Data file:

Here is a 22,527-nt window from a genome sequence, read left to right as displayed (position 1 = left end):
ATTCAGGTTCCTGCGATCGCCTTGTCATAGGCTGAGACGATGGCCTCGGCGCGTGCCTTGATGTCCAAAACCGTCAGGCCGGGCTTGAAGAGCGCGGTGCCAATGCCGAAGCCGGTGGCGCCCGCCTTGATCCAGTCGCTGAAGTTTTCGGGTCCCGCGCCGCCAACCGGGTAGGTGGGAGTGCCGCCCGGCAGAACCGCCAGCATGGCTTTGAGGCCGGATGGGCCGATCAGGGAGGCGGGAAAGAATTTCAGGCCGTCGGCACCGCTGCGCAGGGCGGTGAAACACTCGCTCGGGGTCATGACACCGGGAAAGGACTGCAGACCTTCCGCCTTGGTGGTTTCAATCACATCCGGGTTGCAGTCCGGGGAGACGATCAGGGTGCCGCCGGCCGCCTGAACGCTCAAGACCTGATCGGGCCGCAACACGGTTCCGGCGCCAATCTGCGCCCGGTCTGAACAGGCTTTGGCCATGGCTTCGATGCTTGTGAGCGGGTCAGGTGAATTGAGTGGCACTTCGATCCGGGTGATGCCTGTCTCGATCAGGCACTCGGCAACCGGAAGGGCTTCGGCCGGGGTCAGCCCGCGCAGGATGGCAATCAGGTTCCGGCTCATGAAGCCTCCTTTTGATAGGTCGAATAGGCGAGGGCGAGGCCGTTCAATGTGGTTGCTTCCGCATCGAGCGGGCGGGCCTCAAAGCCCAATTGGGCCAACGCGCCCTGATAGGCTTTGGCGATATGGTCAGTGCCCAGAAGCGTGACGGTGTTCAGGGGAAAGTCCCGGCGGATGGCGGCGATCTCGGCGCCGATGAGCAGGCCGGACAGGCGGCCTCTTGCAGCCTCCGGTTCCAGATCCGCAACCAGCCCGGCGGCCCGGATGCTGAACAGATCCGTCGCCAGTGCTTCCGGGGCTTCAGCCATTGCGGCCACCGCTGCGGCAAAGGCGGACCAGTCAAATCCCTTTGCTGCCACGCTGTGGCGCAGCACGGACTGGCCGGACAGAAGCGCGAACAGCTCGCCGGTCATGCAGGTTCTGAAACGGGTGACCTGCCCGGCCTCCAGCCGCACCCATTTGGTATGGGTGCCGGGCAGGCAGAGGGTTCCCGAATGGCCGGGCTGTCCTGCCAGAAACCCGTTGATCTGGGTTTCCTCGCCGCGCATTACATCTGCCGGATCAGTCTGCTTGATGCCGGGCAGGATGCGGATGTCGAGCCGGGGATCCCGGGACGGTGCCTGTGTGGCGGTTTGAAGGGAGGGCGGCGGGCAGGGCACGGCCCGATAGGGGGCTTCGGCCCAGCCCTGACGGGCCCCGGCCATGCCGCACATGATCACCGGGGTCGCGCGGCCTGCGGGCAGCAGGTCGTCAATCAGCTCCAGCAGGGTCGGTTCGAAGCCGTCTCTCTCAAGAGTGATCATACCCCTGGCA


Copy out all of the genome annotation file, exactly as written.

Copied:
Here is a 22,527-nt window from a genome sequence, read left to right as displayed (position 1 = left end):
ATTCAGGTTCCTGCGATCGCCTTGTCATAGGCTGAGACGATGGCCTCGGCGCGTGCCTTGATGTCCAAAACCGTCAGGCCGGGCTTGAAGAGCGCGGTGCCAATGCCGAAGCCGGTGGCGCCCGCCTTGATCCAGTCGCTGAAGTTTTCGGGTCCCGCGCCGCCAACCGGGTAGGTGGGAGTGCCGCCCGGCAGAACCGCCAGCATGGCTTTGAGGCCGGATGGGCCGATCAGGGAGGCGGGAAAGAATTTCAGGCCGTCGGCACCGCTGCGCAGGGCGGTGAAACACTCGCTCGGGGTCATGACACCGGGAAAGGACTGCAGACCTTCCGCCTTGGTGGTTTCAATCACATCCGGGTTGCAGTCCGGGGAGACGATCAGGGTGCCGCCGGCCGCCTGAACGCTCAAGACCTGATCGGGCCGCAACACGGTTCCGGCGCCAATCTGCGCCCGGTCTGAACAGGCTTTGGCCATGGCTTCGATGCTTGTGAGCGGGTCAGGTGAATTGAGTGGCACTTCGATCCGGGTGATGCCTGTCTCGATCAGGCACTCGGCAACCGGAAGGGCTTCGGCCGGGGTCAGCCCGCGCAGGATGGCAATCAGGTTCCGGCTCATGAAGCCTCCTTTTGATAGGTCGAATAGGCGAGGGCGAGGCCGTTCAATGTGGTTGCTTCCGCATCGAGCGGGCGGGCCTCAAAGCCCAATTGGGCCAACGCGCCCTGATAGGCTTTGGCGATATGGTCAGTGCCCAGAAGCGTGACGGTGTTCAGGGGAAAGTCCCGGCGGATGGCGGCGATCTCGGCGCCGATGAGCAGGCCGGACAGGCGGCCTCTTGCAGCCTCCGGTTCCAGATCCGCAACCAGCCCGGCGGCCCGGATGCTGAACAGATCCGTCGCCAGTGCTTCCGGGGCTTCAGCCATTGCGGCCACCGCTGCGGCAAAGGCGGACCAGTCAAATCCCTTTGCTGCCACGCTGTGGCGCAGCACGGACTGGCCGGACAGAAGCGCGAACAGCTCGCCGGTCATGCAGGTTCTGAAACGGGTGACCTGCCCGGCCTCCAGCCGCACCCATTTGGTATGGGTGCCGGGCAGGCAGAGGGTTCCCGAATGGCCGGGCTGTCCTGCCAGAAACCCGTTGATCTGGGTTTCCTCGCCGCGCATTACATCTGCCGGATCAGTCTGCTTGATGCCGGGCAGGATGCGGATGTCGAGCCGGGGATCCCGGGACGGTGCCTGTGTGGCGGTTTGAAGGGAGGGCGGCGGGCAGGGCACGGCCCGATAGGGGGCTTCGGCCCAGCCCTGACGGGCCCCGGCCATGCCGCACATGATCACCGGGGTCGCGCGGCCTGCGGGCAGCAGGTCGTCAATCAGCTCCAGCAGGGTCGGTTCGAAGCCGTCTCTCTCAAGAGTGATCATACCCCTGGCA